Aikido is a comparative new martial art, developed by Morihei Ueshiba, known also as O-Sensei. The name "aikido" is made up of three Japanese characters -- ai, ki, and do. "Ai" can be translated into several different words in English, including unite, combine and connect. "Ki" can be translated as spirit, energy, intention, mind and soul. "Do" is often translated as way, path, road, or journey. One of the most common English translations of Aikido is "the way of harmony."
In terms of its martial application, one of the fundamental concepts in Aikido is to blend with the attack and redirect the energy to either throw or pin the attacker. Ideally, neither the attacker or the person being attacked is hurt. Aikido is a self-defensive, non-competitive martial art.
In terms of its health benefits, Aikido has something to offer people of all ages. The workout can be as aerobic as a person chooses by adjusting the speed, strength and pace of the attack. Aikido also helps improve a person's balance, flexibility and coordination. Plus, Aikido is fun, which is also good for one's health!
In terms of its life application, Aikido can help people deal with conflict at home, at work or in other aspects of everyday life. Aikido can also help a person learn sensitivity to other people, as well help develop self confidence.
After regaining his health during the Russo-Japanese War period, he decided to enlist in the army. He became an infantryman in 1903.
After the war, Ueshiba returned home to the farm. Having grown strong during his time in the military, he was now eager to continue physical training. His father built a dojo on his farm and invited the well-known Jujutsu instructor Takaki Kiyoichi to tutor him. During this time, young Ueshiba became stronger and found he possessed great skills.
In the Spring of 1912, at the age of 29, he and his family moved to Hokkaido. It was during this time in Hokkaido that he met Sokaku Takeda, grandmaster of Daito-ryu Aiki Jutsu. After meeting Takeda and find himself no match for his teacher, Ueshiba seemed to forget everything else and threw himself into training. After about a month, he went back to Shirataki, build a dojo and invited Takeda to live there, which he did.
Hearing news of his father's serious illness, Ueshiba sold off most of his property and left the dojo to Takeda. On his way home, he impulsively stopped in Ayabe, headquarters for the new Omoto-kyo religion. Here he met the master of the new religion, Deguchi Onisaburo. After being enthralled with Ayabe and Deguchi, he stayed three additional days and upon returning home, found his father had passed away. Ueshiba took his father's death very hard. He decided to sell off all his ancestral land and move to Ayabe to study Omoto-kyo. For the next eight years, Ueshiba studied with Deguchi Onisaburo, taught Budo, and headed up the local fire brigade.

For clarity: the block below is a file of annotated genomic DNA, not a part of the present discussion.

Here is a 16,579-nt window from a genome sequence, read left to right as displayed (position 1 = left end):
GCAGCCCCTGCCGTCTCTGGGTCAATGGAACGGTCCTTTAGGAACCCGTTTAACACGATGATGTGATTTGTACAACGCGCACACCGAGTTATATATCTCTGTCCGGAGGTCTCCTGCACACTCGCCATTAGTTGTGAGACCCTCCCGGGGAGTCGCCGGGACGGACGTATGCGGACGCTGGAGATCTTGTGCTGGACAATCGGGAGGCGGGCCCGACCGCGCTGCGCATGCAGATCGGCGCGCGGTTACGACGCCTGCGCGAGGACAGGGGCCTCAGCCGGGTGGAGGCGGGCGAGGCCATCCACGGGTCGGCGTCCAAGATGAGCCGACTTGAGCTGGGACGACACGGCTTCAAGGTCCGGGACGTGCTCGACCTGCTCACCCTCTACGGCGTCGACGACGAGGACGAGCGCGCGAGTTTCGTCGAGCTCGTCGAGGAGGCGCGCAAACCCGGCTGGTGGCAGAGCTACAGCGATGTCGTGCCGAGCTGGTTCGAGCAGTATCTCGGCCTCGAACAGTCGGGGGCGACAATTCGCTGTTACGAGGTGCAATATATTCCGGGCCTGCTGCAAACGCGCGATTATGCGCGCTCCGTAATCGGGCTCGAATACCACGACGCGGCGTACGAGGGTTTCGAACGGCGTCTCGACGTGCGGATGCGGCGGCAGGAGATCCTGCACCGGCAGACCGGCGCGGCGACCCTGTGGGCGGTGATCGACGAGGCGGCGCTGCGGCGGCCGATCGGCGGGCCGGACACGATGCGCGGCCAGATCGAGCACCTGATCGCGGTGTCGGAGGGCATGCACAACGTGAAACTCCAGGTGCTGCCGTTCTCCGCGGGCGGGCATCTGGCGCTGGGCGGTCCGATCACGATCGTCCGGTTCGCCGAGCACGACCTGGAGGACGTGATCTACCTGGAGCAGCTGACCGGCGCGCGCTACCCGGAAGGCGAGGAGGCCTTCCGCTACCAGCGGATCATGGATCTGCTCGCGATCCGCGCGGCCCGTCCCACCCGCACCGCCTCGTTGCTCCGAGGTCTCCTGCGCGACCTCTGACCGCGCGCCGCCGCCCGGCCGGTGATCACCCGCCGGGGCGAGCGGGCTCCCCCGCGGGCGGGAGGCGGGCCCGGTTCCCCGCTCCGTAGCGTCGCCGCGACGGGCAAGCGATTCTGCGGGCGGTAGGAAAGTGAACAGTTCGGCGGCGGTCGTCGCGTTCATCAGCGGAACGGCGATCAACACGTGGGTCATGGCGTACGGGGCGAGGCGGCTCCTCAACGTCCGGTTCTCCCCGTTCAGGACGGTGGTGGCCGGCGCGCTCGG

A pacifist, Deguchi was an advocate of non-violent resistance and universal disarmament. He was noted to have said, "Armament and war are the means by which the landlords and capitalists make their profit, while the poor suffer." It is intriguing that a man of this nature could become so close to a martial artist such as Ueshiba. However, it did not take long for Deguchi to realize that Ueshiba's purpose on earth was " to teach the real meaning of Budo: an end to all fighting and contention."
The study of Omoto-kyo and his association with Onisaburo profoundly affected Ueshiba's life. He once stated that while Sokaku Takeda opened his eyes to the essence of Budo, his enlightenment came from his Omoto-kyo experiences.
In 1927, Deguchi Onisaburo encouraged Ueshiba to separate from Omoto-kyo. Ueshiba moved to Tokyo and opened a dojo, in the Ushigome district of the city (the present site of the Aikido World Headquarters
In 1931, the "Kobukan" was finished. A "Budo Enhancement Society" was founded in 1932 with Ueshiba as Chief Instructor. Up to the outbreak of World War II, Ueshiba was extremely busy teaching at the Kobukan, as well as holding special classes for the major military and police academies.
In 1942, supposedly because of a divine message, Ueshiba return to the farmlands. He had often said that "Budo and farming are one. " In additin, the war had emptied the Kobukan. Leaving the Kobukan in the hands of his son Kisshomaru, he moved to the Ibaraki Prefecture and the village of Iwama. Here he build an outdoor dojo and the now famous Aiki Shrine.
Iwama is considered by many to be the birth place of modern-day Aikido, "the Way of Harmony." Prior to this move, his martial art style had been called Aikijutsu and later on Aiki-Budo. From 1942 (when the name Aikido was first formally used) to 1952, Ueshiba consolidated the techniques and perfected the philosophy of Aikido.
After the war, Aikido grew rapidly at the Kobukan (now called Hombu Dojo) under the direction of Kisshomaru Ueshiba. Morihei Ueshiba had become famous as "O Sensei" or "The Grand Teacher," the Master of Aikido. He had also received many decorations from the Japanese government. Right up to the end of his life, O Sensei refined and improved his "Way", never losing his dedication for hard training.
In early Spring 1969, O Sensei fell ill and told his son Kisshomaru that "God is calling me...." He was returned to his home at his request to be near his dojo.
Early on the morning of April 26th, 1969, the 86-year-old O Sensei took his son's hand, smiled and said, "Take care of things" and died. Two months later, Hatsu, his wife of 67 years, followed him. O Sensei's ashes were buried in the family temple in Tanabe. Every year a memorial service is held on April 29th at the Aiki Shrine in Iwama.